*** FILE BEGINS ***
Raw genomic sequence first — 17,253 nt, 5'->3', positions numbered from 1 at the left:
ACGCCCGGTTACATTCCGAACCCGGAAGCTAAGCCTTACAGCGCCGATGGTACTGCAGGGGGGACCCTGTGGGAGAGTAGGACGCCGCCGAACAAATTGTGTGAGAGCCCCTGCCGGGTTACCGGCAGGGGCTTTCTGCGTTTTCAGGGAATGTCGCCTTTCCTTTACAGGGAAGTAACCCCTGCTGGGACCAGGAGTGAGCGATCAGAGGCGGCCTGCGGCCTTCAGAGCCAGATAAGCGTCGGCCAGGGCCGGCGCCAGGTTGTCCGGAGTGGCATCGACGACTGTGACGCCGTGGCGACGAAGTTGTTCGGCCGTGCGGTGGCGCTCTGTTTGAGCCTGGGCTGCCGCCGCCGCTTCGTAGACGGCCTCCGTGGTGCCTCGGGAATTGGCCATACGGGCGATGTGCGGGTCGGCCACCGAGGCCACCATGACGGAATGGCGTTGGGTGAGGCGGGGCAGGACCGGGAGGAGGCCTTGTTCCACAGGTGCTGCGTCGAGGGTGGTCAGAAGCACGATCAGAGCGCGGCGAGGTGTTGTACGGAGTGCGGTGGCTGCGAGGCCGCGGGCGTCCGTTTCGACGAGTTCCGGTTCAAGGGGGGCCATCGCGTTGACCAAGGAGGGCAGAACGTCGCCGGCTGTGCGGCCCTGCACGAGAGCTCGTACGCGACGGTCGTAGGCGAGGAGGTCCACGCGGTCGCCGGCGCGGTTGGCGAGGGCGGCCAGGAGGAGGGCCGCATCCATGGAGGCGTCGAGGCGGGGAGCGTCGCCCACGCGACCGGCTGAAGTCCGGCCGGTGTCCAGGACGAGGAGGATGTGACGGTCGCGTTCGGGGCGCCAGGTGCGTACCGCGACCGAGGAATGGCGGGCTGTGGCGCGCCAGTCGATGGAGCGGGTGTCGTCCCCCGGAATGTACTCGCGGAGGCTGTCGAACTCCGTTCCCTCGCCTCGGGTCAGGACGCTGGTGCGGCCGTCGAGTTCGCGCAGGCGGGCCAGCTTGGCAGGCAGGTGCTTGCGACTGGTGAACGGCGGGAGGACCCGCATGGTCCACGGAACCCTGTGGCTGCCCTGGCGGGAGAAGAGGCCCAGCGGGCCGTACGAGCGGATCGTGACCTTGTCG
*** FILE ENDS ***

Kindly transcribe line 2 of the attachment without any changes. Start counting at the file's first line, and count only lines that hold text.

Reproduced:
ACGCCCGGTTACATTCCGAACCCGGAAGCTAAGCCTTACAGCGCCGATGGTACTGCAGGGGGGACCCTGTGGGAGAGTAGGACGCCGCCGAACAAATTGTGTGAGAGCCCCTGCCGGGTTACCGGCAGGGGCTTTCTGCGTTTTCAGGGAATGTCGCCTTTCCTTTACAGGGAAGTAACCCCTGCTGGGACCAGGAGTGAGCGATCAGAGGCGGCCTGCGGCCTTCAGAGCCAGATAAGCGTCGGCCAGGGCCGGCGCCAGGTTGTCCGGAGTGGCATCGACGACTGTGACGCCGTGGCGACGAAGTTGTTCGGCCGTGCGGTGGCGCTCTGTTTGAGCCTGGGCTGCCGCCGCCGCTTCGTAGACGGCCTCCGTGGTGCCTCGGGAATTGGCCATACGGGCGATGTGCGGGTCGGCCACCGAGGCCACCATGACGGAATGGCGTTGGGTGAGGCGGGGCAGGACCGGGAGGAGGCCTTGTTCCACAGGTGCTGCGTCGAGGGTGGTCAGAAGCACGATCAGAGCGCGGCGAGGTGTTGTACGGAGTGCGGTGGCTGCGAGGCCGCGGGCGTCCGTTTCGACGAGTTCCGGTTCAAGGGGGGCCATCGCGTTGACCAAGGAGGGCAGAACGTCGCCGGCTGTGCGGCCCTGCACGAGAGCTCGTACGCGACGGTCGTAGGCGAGGAGGTCCACGCGGTCGCCGGCGCGGTTGGCGAGGGCGGCCAGGAGGAGGGCCGCATCCATGGAGGCGTCGAGGCGGGGAGCGTCGCCCACGCGACCGGCTGAAGTCCGGCCGGTGTCCAGGACGAGGAGGATGTGACGGTCGCGTTCGGGGCGCCAGGTGCGTACCGCGACCGAGGAATGGCGGGCTGTGGCGCGCCAGTCGATGGAGCGGGTGTCGTCCCCCGGAATGTACTCGCGGAGGCTGTCGAACTCCGTTCCCTCGCCTCGGGTCAGGACGCTGGTGCGGCCGTCGAGTTCGCGCAGGCGGGCCAGCTTGGCAGGCAGGTGCTTGCGACTGGTGAACGGCGGGAGGACCCGCATGGTCCACGGAACCCTGTGGCTGCCCTGGCGGGAGAAGAGGCCCAGCGGGCCGTACGAGCGGATCGTGACCTTGTCG